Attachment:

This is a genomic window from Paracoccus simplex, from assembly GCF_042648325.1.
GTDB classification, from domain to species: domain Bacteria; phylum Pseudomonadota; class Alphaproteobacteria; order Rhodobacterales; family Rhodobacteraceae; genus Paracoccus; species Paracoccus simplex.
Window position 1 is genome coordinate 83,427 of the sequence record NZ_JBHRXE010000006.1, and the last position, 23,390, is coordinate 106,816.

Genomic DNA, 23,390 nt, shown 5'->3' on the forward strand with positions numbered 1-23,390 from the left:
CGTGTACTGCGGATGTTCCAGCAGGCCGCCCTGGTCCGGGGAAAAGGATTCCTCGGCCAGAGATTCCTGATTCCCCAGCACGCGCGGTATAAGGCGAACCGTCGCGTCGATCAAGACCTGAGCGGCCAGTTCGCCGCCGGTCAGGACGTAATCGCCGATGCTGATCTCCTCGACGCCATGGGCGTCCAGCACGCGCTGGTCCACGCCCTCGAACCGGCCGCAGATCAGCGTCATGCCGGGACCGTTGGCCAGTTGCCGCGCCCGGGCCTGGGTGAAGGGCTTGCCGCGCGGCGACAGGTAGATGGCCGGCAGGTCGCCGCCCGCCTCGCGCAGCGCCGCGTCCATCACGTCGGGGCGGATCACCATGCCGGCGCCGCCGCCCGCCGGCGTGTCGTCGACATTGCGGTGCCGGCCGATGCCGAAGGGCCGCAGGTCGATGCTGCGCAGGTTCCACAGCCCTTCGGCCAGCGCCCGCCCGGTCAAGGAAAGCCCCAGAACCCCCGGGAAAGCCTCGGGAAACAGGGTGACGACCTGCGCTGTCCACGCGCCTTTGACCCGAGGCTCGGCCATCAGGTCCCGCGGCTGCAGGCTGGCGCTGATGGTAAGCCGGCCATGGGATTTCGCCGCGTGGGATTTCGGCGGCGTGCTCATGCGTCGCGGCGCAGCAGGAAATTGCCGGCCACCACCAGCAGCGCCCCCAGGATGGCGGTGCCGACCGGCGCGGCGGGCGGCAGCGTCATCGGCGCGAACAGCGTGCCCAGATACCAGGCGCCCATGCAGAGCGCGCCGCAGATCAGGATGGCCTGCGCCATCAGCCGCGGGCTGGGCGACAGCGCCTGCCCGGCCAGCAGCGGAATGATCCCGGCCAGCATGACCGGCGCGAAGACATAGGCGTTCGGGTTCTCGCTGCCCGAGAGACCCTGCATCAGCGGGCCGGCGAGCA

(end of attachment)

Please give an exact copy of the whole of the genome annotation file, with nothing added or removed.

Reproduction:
This is a genomic window from Paracoccus simplex, from assembly GCF_042648325.1.
GTDB classification, from domain to species: domain Bacteria; phylum Pseudomonadota; class Alphaproteobacteria; order Rhodobacterales; family Rhodobacteraceae; genus Paracoccus; species Paracoccus simplex.
Window position 1 is genome coordinate 83,427 of the sequence record NZ_JBHRXE010000006.1, and the last position, 23,390, is coordinate 106,816.

Genomic DNA, 23,390 nt, shown 5'->3' on the forward strand with positions numbered 1-23,390 from the left:
CGTGTACTGCGGATGTTCCAGCAGGCCGCCCTGGTCCGGGGAAAAGGATTCCTCGGCCAGAGATTCCTGATTCCCCAGCACGCGCGGTATAAGGCGAACCGTCGCGTCGATCAAGACCTGAGCGGCCAGTTCGCCGCCGGTCAGGACGTAATCGCCGATGCTGATCTCCTCGACGCCATGGGCGTCCAGCACGCGCTGGTCCACGCCCTCGAACCGGCCGCAGATCAGCGTCATGCCGGGACCGTTGGCCAGTTGCCGCGCCCGGGCCTGGGTGAAGGGCTTGCCGCGCGGCGACAGGTAGATGGCCGGCAGGTCGCCGCCCGCCTCGCGCAGCGCCGCGTCCATCACGTCGGGGCGGATCACCATGCCGGCGCCGCCGCCCGCCGGCGTGTCGTCGACATTGCGGTGCCGGCCGATGCCGAAGGGCCGCAGGTCGATGCTGCGCAGGTTCCACAGCCCTTCGGCCAGCGCCCGCCCGGTCAAGGAAAGCCCCAGAACCCCCGGGAAAGCCTCGGGAAACAGGGTGACGACCTGCGCTGTCCACGCGCCTTTGACCCGAGGCTCGGCCATCAGGTCCCGCGGCTGCAGGCTGGCGCTGATGGTAAGCCGGCCATGGGATTTCGCCGCGTGGGATTTCGGCGGCGTGCTCATGCGTCGCGGCGCAGCAGGAAATTGCCGGCCACCACCAGCAGCGCCCCCAGGATGGCGGTGCCGACCGGCGCGGCGGGCGGCAGCGTCATCGGCGCGAACAGCGTGCCCAGATACCAGGCGCCCATGCAGAGCGCGCCGCAGATCAGGATGGCCTGCGCCATCAGCCGCGGGCTGGGCGACAGCGCCTGCCCGGCCAGCAGCGGAATGATCCCGGCCAGCATGACCGGCGCGAAGACATAGGCGTTCGGGTTCTCGCTGCCCGAGAGACCCTGCATCAGCGGGCCGGCGAGCA